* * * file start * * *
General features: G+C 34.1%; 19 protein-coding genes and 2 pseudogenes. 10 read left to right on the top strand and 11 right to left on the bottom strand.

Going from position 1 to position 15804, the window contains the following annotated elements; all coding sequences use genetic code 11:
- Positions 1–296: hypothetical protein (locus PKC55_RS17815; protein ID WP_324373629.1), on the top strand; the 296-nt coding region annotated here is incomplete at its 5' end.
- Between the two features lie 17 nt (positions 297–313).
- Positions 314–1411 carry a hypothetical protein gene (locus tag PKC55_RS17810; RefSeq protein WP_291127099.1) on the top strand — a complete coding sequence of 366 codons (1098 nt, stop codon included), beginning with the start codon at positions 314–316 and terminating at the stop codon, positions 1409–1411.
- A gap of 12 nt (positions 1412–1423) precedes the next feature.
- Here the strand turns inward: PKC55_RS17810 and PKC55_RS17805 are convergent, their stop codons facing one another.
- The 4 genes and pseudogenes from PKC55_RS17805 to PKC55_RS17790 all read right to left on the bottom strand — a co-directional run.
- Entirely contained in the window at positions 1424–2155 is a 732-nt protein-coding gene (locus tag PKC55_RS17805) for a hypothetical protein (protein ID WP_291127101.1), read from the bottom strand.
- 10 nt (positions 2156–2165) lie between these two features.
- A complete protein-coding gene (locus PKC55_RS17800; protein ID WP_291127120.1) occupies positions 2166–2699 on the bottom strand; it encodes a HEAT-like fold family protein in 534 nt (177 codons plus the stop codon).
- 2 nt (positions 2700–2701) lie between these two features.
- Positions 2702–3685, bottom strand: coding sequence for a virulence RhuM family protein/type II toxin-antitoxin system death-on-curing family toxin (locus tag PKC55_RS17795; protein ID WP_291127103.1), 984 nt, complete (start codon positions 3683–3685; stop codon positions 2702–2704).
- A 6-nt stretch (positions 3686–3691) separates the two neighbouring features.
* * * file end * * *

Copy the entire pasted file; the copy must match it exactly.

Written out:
General features: G+C 34.1%; 19 protein-coding genes and 2 pseudogenes. 10 read left to right on the top strand and 11 right to left on the bottom strand.

Going from position 1 to position 15804, the window contains the following annotated elements; all coding sequences use genetic code 11:
- Positions 1–296: hypothetical protein (locus PKC55_RS17815; protein ID WP_324373629.1), on the top strand; the 296-nt coding region annotated here is incomplete at its 5' end.
- Between the two features lie 17 nt (positions 297–313).
- Positions 314–1411 carry a hypothetical protein gene (locus tag PKC55_RS17810; RefSeq protein WP_291127099.1) on the top strand — a complete coding sequence of 366 codons (1098 nt, stop codon included), beginning with the start codon at positions 314–316 and terminating at the stop codon, positions 1409–1411.
- A gap of 12 nt (positions 1412–1423) precedes the next feature.
- Here the strand turns inward: PKC55_RS17810 and PKC55_RS17805 are convergent, their stop codons facing one another.
- The 4 genes and pseudogenes from PKC55_RS17805 to PKC55_RS17790 all read right to left on the bottom strand — a co-directional run.
- Entirely contained in the window at positions 1424–2155 is a 732-nt protein-coding gene (locus tag PKC55_RS17805) for a hypothetical protein (protein ID WP_291127101.1), read from the bottom strand.
- 10 nt (positions 2156–2165) lie between these two features.
- A complete protein-coding gene (locus PKC55_RS17800; protein ID WP_291127120.1) occupies positions 2166–2699 on the bottom strand; it encodes a HEAT-like fold family protein in 534 nt (177 codons plus the stop codon).
- 2 nt (positions 2700–2701) lie between these two features.
- Positions 2702–3685, bottom strand: coding sequence for a virulence RhuM family protein/type II toxin-antitoxin system death-on-curing family toxin (locus tag PKC55_RS17795; protein ID WP_291127103.1), 984 nt, complete (start codon positions 3683–3685; stop codon positions 2702–2704).
- A 6-nt stretch (positions 3686–3691) separates the two neighbouring features.